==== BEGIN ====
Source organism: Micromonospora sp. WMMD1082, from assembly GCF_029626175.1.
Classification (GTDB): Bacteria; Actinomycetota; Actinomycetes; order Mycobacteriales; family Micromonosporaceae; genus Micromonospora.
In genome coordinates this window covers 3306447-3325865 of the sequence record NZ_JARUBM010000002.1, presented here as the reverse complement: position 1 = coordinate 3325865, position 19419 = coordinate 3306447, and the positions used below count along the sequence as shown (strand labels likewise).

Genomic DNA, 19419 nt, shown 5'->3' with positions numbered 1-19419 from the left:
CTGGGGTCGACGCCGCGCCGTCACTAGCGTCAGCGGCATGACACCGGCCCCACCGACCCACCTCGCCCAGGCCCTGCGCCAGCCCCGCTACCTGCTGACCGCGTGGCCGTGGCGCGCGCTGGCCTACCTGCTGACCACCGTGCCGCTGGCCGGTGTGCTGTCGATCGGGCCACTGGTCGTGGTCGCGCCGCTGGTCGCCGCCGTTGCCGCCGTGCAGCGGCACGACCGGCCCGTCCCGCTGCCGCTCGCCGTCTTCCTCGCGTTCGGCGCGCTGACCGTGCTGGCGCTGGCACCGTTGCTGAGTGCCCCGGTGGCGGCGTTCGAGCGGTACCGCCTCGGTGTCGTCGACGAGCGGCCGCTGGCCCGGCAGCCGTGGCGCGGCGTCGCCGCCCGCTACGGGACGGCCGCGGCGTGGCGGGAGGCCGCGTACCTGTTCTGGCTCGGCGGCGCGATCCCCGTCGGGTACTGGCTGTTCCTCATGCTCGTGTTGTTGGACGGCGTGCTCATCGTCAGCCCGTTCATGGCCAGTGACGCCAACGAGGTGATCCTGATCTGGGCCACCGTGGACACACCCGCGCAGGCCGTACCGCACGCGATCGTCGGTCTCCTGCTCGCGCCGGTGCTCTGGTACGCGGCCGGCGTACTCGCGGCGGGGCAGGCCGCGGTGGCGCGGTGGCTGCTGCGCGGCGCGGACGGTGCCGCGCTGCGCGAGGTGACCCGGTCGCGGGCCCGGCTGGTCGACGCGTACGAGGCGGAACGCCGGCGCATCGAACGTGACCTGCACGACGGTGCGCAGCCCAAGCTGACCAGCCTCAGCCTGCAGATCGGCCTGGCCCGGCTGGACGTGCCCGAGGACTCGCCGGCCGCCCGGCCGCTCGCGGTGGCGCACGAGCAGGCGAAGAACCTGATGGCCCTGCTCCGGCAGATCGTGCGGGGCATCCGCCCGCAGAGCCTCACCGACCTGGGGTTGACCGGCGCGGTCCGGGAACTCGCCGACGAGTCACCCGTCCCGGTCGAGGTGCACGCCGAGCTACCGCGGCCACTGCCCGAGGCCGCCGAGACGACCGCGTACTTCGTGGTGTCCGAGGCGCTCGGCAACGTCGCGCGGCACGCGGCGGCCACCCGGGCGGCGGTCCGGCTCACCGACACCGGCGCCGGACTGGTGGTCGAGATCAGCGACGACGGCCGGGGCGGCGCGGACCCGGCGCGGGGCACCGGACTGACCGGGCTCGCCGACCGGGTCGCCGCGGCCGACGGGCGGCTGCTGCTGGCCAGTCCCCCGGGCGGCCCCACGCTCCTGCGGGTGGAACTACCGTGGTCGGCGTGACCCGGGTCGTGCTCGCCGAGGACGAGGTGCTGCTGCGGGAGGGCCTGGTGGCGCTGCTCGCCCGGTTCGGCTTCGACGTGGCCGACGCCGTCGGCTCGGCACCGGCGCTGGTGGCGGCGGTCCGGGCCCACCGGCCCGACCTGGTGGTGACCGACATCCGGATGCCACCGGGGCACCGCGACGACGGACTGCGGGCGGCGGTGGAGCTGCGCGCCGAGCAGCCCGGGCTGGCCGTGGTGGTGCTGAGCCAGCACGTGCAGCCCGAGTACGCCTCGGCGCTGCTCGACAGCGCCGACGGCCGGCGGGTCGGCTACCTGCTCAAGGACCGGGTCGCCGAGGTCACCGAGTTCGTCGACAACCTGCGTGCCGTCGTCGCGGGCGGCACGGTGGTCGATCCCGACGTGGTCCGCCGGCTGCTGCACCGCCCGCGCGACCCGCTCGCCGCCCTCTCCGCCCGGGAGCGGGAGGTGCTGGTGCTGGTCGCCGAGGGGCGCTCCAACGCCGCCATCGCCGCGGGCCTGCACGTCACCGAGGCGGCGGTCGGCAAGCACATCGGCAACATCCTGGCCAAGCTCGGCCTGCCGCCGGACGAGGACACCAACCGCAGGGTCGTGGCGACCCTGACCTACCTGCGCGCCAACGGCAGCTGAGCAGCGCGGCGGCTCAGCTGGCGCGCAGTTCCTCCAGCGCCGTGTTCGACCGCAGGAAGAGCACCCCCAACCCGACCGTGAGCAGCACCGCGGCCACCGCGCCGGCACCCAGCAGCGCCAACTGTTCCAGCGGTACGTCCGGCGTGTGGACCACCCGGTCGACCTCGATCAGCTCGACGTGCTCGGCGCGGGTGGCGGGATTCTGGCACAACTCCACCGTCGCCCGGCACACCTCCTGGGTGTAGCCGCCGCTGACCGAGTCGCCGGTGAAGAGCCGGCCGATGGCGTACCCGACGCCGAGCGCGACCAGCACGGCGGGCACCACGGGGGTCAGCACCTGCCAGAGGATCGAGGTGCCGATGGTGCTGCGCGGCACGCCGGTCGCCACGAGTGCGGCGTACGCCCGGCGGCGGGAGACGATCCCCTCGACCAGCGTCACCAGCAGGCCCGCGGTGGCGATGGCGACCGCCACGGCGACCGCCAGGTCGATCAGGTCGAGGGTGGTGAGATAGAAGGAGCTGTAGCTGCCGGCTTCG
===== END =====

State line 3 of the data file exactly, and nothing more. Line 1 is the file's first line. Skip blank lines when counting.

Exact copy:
In genome coordinates this window covers 3306447-3325865 of the sequence record NZ_JARUBM010000002.1, presented here as the reverse complement: position 1 = coordinate 3325865, position 19419 = coordinate 3306447, and the positions used below count along the sequence as shown (strand labels likewise).